Recap: Futures Initiative Peer Mentoring Workshop
On July 27 and 28 the Futures Initiative hosted its Peer Mentoring Workshop for the 2016-2017 Futures Initiative Peer Mentoring program, which was generously funded by the Teagle Foundation. Take a look at the full agenda of our workshop, and see the full photo set on Flickr.
Our first workshop day was focused around the theme of developing individual strengths and strengthening others through peer mentoring. Members of the Futures Initiative team, including Cathy Davidson, Lauren Melendez, Mike Rifino, and Thomas DeAngelis welcomed the cohort as the Peer Mentors began to get to know each other over breakfast.
Then the Mentors launched into a game of BINGO that was customized by Lauren, Mike, and Thomas so that they could learn about each other’s strengths and super powers. The Mentors worked together to fill in their cards with a name that corresponded to each BINGO space on their sheets.
Following BINGO, Futures Initiative Fellow Kalle Westerling led the Mentors through a Think-Pair-Share in which they first discussed (1) Three challenges they have had as a college student; What were the outcomes that came out of these challenges? and (2) Three skills/talents they have used in working through these challenges (or helping someone else to work through them).
After a productive conversation that discussed the best ways to communicate and mediate, Futures Initiative Fellow Allison Guess led the Mentors in a group activity role play. Answering the prompt of “What makes a good mentor?” with both positive and negative outcomes, the Mentors put on short performances for the rest of the group.
Kashema Hutchinson, a PhD student in Urban Education at the Graduate Center, CUNY, next led the Mentors in a reflection activity, in which she posed the question, “Based on the think-pair-share and the role play, what are the top three most important qualities of a mentor?”
After a break for lunch, Thomas DeAngelis, PhD Student in Earth and Environmental Sciences and Futures Initiative Peer Mentoring Liaison, discussed with the Mentors the history of CUNY, from when it was founded in 1847 and known as the Free Academy, with the mission of providing public higher education to NYC residents, through to the present day where Futures Initiative Mentors can make a real difference.
Hilarie Ashton, a PhD Candidate in English, worked with the Mentors to Explode the Text in a highly interactive literary-driven exercise.
Louise Lennihan, Interim Provost of the Graduate Center, visited the Peer Mentoring Workshop.
Next, the Mentors were guided through a resume workshop by Kaysi Holman, Deputy Director of the Humanities Alliance.
The first day of the workshop ended with Hilarie Ashton talking to the Mentors about a book editing project, and Thomas and Lauren wrapped up the day with the Mentors through a writing exercise and concluding discussion.
The second day of the Peer Mentoring Workshop kicked off with Lauren and Mike showing the Mentors the word cloud that they generated based on the concluding writing notes of the day before. The Mentors enjoyed breakfast while Futures Initiative Deputy Director Katina Rogers explained the agenda for the day.
Javiela Evangelista, who teaches at City Tech and is a doctoral candidate in Anthropology, called in from Europe to talk to the Mentors about “The Intersectionality of Love, Social Justice, Peer Mentorship and Public Anthropology,” in which she described how activism and mentorship can advance similar goals. Students participated in a free writing activity and then shared their thoughts with the group.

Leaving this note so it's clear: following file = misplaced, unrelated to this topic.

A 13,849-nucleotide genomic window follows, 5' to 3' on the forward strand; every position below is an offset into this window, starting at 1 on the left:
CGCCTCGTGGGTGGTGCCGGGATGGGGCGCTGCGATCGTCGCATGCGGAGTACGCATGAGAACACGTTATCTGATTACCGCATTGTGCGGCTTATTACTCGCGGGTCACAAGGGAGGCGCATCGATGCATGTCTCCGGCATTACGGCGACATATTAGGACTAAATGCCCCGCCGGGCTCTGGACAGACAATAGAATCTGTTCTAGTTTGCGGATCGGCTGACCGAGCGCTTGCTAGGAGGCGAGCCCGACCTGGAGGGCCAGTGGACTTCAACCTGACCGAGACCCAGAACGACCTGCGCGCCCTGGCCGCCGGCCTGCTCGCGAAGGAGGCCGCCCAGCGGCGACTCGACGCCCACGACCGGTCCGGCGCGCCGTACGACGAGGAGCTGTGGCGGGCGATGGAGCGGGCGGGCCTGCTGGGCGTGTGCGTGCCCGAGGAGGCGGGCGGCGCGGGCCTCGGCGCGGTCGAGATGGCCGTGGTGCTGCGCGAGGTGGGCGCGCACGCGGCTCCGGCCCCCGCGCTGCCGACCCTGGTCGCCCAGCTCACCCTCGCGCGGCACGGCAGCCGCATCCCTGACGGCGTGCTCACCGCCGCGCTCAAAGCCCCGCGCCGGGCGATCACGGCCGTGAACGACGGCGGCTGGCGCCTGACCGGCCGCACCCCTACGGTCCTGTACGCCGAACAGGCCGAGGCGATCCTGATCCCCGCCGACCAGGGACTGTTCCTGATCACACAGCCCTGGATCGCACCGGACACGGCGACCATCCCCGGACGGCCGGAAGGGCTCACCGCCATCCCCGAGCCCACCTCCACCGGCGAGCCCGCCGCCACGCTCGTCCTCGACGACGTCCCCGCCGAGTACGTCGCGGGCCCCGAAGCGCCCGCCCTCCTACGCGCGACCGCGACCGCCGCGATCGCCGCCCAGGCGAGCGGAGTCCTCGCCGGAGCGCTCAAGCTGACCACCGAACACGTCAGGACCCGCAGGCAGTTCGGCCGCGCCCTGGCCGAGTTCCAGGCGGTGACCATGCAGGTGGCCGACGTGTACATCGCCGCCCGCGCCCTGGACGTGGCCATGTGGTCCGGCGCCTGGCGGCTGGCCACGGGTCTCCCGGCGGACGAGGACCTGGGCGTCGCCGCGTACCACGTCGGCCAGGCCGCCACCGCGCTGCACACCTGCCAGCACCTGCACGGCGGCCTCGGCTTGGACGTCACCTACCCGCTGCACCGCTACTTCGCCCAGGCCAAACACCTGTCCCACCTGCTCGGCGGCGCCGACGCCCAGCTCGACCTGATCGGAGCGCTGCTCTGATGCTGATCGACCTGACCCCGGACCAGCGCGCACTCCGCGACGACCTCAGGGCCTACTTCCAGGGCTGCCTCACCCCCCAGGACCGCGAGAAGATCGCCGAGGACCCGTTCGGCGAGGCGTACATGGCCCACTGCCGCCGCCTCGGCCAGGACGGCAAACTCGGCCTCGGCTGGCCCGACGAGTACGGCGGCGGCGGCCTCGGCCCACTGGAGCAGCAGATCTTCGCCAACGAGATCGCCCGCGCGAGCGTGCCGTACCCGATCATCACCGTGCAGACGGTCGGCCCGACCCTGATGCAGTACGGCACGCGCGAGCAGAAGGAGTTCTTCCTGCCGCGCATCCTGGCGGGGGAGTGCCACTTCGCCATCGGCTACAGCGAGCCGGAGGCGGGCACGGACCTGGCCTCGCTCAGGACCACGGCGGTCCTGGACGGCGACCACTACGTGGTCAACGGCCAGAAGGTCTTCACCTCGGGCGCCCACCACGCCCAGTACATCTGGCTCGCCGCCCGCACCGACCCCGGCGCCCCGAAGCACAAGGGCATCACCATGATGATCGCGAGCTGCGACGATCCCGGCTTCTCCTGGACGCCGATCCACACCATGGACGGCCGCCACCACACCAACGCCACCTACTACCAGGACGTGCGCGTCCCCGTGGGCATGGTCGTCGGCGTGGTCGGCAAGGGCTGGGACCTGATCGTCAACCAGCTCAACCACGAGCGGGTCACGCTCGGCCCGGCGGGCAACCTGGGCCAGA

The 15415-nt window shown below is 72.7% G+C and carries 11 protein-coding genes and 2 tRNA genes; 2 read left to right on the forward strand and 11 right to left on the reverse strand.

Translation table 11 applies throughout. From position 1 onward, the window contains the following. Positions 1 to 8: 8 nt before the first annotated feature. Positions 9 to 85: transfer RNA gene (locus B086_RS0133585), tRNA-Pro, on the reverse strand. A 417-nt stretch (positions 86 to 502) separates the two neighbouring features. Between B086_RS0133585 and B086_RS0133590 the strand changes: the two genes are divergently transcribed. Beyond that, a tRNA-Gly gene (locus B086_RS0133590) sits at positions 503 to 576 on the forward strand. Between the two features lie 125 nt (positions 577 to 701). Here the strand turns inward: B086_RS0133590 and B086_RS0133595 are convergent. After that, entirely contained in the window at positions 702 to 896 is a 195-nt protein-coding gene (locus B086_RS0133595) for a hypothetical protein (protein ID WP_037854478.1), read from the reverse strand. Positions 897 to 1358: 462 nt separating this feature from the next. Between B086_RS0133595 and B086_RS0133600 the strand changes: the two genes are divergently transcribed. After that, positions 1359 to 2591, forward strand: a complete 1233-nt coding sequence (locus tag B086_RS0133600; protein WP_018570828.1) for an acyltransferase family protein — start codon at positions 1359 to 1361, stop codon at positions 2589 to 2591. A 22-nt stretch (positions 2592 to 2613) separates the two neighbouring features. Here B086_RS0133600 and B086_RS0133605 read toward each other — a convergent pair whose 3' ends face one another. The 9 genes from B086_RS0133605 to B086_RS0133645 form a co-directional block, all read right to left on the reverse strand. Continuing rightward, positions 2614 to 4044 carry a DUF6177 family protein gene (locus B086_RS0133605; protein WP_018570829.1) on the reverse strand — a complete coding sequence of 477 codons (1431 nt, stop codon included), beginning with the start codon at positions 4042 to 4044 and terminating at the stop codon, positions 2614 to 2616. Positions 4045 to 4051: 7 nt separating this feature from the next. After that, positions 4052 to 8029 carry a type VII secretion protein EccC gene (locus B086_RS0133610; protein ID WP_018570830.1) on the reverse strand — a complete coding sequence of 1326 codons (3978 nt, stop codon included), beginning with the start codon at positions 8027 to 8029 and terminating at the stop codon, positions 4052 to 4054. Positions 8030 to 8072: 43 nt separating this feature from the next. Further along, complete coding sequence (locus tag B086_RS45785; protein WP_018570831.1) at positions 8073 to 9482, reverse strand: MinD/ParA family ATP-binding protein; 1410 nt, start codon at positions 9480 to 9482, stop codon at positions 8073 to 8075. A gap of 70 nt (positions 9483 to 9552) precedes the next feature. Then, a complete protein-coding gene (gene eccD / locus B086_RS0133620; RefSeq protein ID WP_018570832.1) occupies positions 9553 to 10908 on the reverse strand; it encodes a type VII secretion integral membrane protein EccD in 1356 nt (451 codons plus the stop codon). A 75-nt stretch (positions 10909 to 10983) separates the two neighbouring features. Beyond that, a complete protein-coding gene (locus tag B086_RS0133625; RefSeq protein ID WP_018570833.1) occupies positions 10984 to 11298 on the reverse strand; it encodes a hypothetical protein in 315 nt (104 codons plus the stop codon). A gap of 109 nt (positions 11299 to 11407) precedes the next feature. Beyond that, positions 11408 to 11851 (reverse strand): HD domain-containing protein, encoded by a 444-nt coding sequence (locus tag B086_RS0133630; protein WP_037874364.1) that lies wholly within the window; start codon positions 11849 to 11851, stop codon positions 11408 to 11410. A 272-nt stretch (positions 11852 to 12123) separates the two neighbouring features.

Lauren Melendez, the Undergraduate Peer Mentoring Director and Administrative Specialist, guided the Mentors through an activity on “Brief Moments That Make a Difference.” Mentors discussed small encounters that had great impact.
Following this discussion, Shadiq Williams, a senior at Brooklyn College, gave an overview of his own experience with mentoring and the different spaces he has had mentors and how they have impacted him.
The next activity was an exciting trivia game called “Who Wants to be a Peer Mentor?” led and refereed by Crystal Rivas, Peer Advisor Academy Coordinator for the Center for Teaching & Learning at LaGuardia Community College. The Mentors wore leis, tossed a ball, and worked together to find answers to common CUNY questions.
Once the game wrapped up and everyone returned to their seats, Thomas guided the Mentors through a reflection activity, asking the Mentors what their biggest leftover was of the morning, before the group took a lunch break.
After lunch, Mike Rifino, Graduate Fellow and Peer Mentoring Specialist, showed the Mentors a short film about a student at LaGuardia Community College who was facing many challenges. He asked the Mentors to divide themselves by campus and put together a list of resources that they could use to help the student from the video.
Futures Initiative Graduate Fellows Danica Savonick and Lisa Tagliaferri showed the Mentors the Futures Initiative Commons In A Box site that they could use to put their resources online and connect each other. They also discussed the peer mentoring app Rungway.
The next part of the workshop was entirely Mentor-driven, as the Futures Initiative team left the room and the students created the agenda for their year as Peer Mentors. Together, their task was to outline three main goals they wanted to accomplish as a group.
When the Futures Initiative team returned an hour later, the Mentors walked everyone through their mission, their plans, and their goals.
Finally, we stood around in a circle to reflect on the past two days and shared one major take-away from the session and how we would work to build a great community together.
We are looking forward to a great year with the Futures Initiative Peer Mentors!